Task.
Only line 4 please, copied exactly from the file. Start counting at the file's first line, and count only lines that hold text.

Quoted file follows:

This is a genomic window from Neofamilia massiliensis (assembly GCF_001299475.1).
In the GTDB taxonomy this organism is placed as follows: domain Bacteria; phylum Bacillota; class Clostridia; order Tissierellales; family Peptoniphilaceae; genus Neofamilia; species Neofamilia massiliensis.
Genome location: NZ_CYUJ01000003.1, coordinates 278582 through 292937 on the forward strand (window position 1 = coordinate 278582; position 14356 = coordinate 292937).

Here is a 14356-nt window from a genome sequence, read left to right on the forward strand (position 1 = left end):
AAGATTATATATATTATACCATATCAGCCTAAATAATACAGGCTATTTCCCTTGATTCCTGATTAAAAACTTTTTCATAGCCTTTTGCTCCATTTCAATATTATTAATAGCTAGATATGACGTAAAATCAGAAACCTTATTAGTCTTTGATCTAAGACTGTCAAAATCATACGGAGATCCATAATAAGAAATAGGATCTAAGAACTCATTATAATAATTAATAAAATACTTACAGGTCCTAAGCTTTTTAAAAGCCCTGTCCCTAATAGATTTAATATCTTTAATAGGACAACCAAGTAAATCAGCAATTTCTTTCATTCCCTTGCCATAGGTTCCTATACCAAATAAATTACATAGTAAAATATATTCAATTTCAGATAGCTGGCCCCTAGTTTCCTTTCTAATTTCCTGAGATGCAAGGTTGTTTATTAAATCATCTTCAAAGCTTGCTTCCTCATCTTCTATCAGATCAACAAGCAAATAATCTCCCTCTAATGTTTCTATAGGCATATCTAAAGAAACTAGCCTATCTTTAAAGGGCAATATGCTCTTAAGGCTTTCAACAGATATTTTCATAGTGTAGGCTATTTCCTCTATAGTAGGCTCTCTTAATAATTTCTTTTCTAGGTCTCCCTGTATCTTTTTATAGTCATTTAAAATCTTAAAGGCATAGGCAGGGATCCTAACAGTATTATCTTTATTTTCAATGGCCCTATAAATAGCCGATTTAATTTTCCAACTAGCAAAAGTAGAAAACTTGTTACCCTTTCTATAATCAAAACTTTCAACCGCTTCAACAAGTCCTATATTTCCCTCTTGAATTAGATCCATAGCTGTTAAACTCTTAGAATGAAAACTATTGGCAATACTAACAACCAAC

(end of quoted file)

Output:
Here is a 14356-nt window from a genome sequence, read left to right on the forward strand (position 1 = left end):